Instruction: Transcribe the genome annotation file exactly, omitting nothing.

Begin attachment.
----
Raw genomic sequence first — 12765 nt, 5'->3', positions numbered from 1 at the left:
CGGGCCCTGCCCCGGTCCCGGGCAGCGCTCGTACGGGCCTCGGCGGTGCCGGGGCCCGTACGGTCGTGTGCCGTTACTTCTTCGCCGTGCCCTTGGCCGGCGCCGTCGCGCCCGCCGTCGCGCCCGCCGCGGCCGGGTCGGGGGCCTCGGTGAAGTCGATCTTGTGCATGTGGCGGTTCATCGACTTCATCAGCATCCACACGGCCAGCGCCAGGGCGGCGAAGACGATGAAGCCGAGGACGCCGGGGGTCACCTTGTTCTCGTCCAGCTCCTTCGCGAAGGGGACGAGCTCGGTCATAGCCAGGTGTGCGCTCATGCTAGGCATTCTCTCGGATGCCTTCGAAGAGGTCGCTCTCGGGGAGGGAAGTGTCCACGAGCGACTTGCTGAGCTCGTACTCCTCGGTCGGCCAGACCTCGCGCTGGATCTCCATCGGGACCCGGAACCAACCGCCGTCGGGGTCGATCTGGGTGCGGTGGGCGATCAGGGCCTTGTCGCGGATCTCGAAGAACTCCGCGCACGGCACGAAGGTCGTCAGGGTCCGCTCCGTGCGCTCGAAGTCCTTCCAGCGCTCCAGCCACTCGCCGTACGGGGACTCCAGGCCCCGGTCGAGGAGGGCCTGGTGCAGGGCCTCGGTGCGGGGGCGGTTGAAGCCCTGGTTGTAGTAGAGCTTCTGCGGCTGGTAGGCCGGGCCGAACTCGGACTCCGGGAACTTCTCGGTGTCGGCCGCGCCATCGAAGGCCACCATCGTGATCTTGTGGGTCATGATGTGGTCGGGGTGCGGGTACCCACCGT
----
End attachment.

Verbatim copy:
Raw genomic sequence first — 12765 nt, 5'->3', positions numbered from 1 at the left:
CGGGCCCTGCCCCGGTCCCGGGCAGCGCTCGTACGGGCCTCGGCGGTGCCGGGGCCCGTACGGTCGTGTGCCGTTACTTCTTCGCCGTGCCCTTGGCCGGCGCCGTCGCGCCCGCCGTCGCGCCCGCCGCGGCCGGGTCGGGGGCCTCGGTGAAGTCGATCTTGTGCATGTGGCGGTTCATCGACTTCATCAGCATCCACACGGCCAGCGCCAGGGCGGCGAAGACGATGAAGCCGAGGACGCCGGGGGTCACCTTGTTCTCGTCCAGCTCCTTCGCGAAGGGGACGAGCTCGGTCATAGCCAGGTGTGCGCTCATGCTAGGCATTCTCTCGGATGCCTTCGAAGAGGTCGCTCTCGGGGAGGGAAGTGTCCACGAGCGACTTGCTGAGCTCGTACTCCTCGGTCGGCCAGACCTCGCGCTGGATCTCCATCGGGACCCGGAACCAACCGCCGTCGGGGTCGATCTGGGTGCGGTGGGCGATCAGGGCCTTGTCGCGGATCTCGAAGAACTCCGCGCACGGCACGAAGGTCGTCAGGGTCCGCTCCGTGCGCTCGAAGTCCTTCCAGCGCTCCAGCCACTCGCCGTACGGGGACTCCAGGCCCCGGTCGAGGAGGGCCTGGTGCAGGGCCTCGGTGCGGGGGCGGTTGAAGCCCTGGTTGTAGTAGAGCTTCTGCGGCTGGTAGGCCGGGCCGAACTCGGACTCCGGGAACTTCTCGGTGTCGGCCGCGCCATCGAAGGCCACCATCGTGATCTTGTGGGTCATGATGTGGTCGGGGTGCGGGTACCCACCGT